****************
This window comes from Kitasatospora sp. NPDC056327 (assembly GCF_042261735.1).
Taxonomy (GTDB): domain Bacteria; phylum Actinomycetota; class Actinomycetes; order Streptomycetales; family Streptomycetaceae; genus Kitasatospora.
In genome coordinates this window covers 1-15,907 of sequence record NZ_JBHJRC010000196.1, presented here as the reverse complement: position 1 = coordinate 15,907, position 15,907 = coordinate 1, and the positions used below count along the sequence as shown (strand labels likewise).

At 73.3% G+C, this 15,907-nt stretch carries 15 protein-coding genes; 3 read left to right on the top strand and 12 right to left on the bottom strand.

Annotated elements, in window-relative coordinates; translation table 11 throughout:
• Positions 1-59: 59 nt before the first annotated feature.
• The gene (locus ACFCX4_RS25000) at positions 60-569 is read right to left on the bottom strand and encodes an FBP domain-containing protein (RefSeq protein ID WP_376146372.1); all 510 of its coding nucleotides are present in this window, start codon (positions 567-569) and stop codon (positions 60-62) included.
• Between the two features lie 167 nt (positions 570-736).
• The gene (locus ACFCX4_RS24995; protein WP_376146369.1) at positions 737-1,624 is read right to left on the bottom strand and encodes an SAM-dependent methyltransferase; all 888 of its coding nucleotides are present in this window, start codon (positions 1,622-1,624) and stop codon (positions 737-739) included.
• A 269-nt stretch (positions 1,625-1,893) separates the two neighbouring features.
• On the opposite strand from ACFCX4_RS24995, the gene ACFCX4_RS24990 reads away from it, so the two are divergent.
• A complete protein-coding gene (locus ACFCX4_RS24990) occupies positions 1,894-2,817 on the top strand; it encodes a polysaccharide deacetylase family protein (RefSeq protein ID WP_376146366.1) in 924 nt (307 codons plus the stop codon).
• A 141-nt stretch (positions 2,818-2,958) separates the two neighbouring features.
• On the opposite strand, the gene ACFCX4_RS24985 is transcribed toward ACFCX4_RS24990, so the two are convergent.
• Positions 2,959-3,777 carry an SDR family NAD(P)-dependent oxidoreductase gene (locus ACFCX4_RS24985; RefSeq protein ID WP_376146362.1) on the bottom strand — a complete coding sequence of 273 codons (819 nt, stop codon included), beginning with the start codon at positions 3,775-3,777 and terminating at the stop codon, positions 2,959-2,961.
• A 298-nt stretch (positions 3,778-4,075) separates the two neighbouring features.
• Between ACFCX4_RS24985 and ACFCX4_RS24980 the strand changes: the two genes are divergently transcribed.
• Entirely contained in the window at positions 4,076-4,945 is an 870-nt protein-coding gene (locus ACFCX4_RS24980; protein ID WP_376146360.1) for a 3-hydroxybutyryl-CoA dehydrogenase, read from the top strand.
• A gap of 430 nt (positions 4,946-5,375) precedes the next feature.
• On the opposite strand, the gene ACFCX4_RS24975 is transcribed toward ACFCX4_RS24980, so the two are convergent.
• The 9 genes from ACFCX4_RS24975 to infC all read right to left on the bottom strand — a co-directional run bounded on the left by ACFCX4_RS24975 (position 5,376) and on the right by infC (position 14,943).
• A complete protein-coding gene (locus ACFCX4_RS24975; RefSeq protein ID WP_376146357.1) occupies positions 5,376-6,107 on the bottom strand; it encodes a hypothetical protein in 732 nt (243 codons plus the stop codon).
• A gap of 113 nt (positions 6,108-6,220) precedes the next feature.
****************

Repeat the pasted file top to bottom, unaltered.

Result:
This window comes from Kitasatospora sp. NPDC056327 (assembly GCF_042261735.1).
Taxonomy (GTDB): domain Bacteria; phylum Actinomycetota; class Actinomycetes; order Streptomycetales; family Streptomycetaceae; genus Kitasatospora.
In genome coordinates this window covers 1-15,907 of sequence record NZ_JBHJRC010000196.1, presented here as the reverse complement: position 1 = coordinate 15,907, position 15,907 = coordinate 1, and the positions used below count along the sequence as shown (strand labels likewise).

At 73.3% G+C, this 15,907-nt stretch carries 15 protein-coding genes; 3 read left to right on the top strand and 12 right to left on the bottom strand.

Annotated elements, in window-relative coordinates; translation table 11 throughout:
• Positions 1-59: 59 nt before the first annotated feature.
• The gene (locus ACFCX4_RS25000) at positions 60-569 is read right to left on the bottom strand and encodes an FBP domain-containing protein (RefSeq protein ID WP_376146372.1); all 510 of its coding nucleotides are present in this window, start codon (positions 567-569) and stop codon (positions 60-62) included.
• Between the two features lie 167 nt (positions 570-736).
• The gene (locus ACFCX4_RS24995; protein WP_376146369.1) at positions 737-1,624 is read right to left on the bottom strand and encodes an SAM-dependent methyltransferase; all 888 of its coding nucleotides are present in this window, start codon (positions 1,622-1,624) and stop codon (positions 737-739) included.
• A 269-nt stretch (positions 1,625-1,893) separates the two neighbouring features.
• On the opposite strand from ACFCX4_RS24995, the gene ACFCX4_RS24990 reads away from it, so the two are divergent.
• A complete protein-coding gene (locus ACFCX4_RS24990) occupies positions 1,894-2,817 on the top strand; it encodes a polysaccharide deacetylase family protein (RefSeq protein ID WP_376146366.1) in 924 nt (307 codons plus the stop codon).
• A 141-nt stretch (positions 2,818-2,958) separates the two neighbouring features.
• On the opposite strand, the gene ACFCX4_RS24985 is transcribed toward ACFCX4_RS24990, so the two are convergent.
• Positions 2,959-3,777 carry an SDR family NAD(P)-dependent oxidoreductase gene (locus ACFCX4_RS24985; RefSeq protein ID WP_376146362.1) on the bottom strand — a complete coding sequence of 273 codons (819 nt, stop codon included), beginning with the start codon at positions 3,775-3,777 and terminating at the stop codon, positions 2,959-2,961.
• A 298-nt stretch (positions 3,778-4,075) separates the two neighbouring features.
• Between ACFCX4_RS24985 and ACFCX4_RS24980 the strand changes: the two genes are divergently transcribed.
• Entirely contained in the window at positions 4,076-4,945 is an 870-nt protein-coding gene (locus ACFCX4_RS24980; protein ID WP_376146360.1) for a 3-hydroxybutyryl-CoA dehydrogenase, read from the top strand.
• A gap of 430 nt (positions 4,946-5,375) precedes the next feature.
• On the opposite strand, the gene ACFCX4_RS24975 is transcribed toward ACFCX4_RS24980, so the two are convergent.
• The 9 genes from ACFCX4_RS24975 to infC all read right to left on the bottom strand — a co-directional run bounded on the left by ACFCX4_RS24975 (position 5,376) and on the right by infC (position 14,943).
• A complete protein-coding gene (locus ACFCX4_RS24975; RefSeq protein ID WP_376146357.1) occupies positions 5,376-6,107 on the bottom strand; it encodes a hypothetical protein in 732 nt (243 codons plus the stop codon).
• A gap of 113 nt (positions 6,108-6,220) precedes the next feature.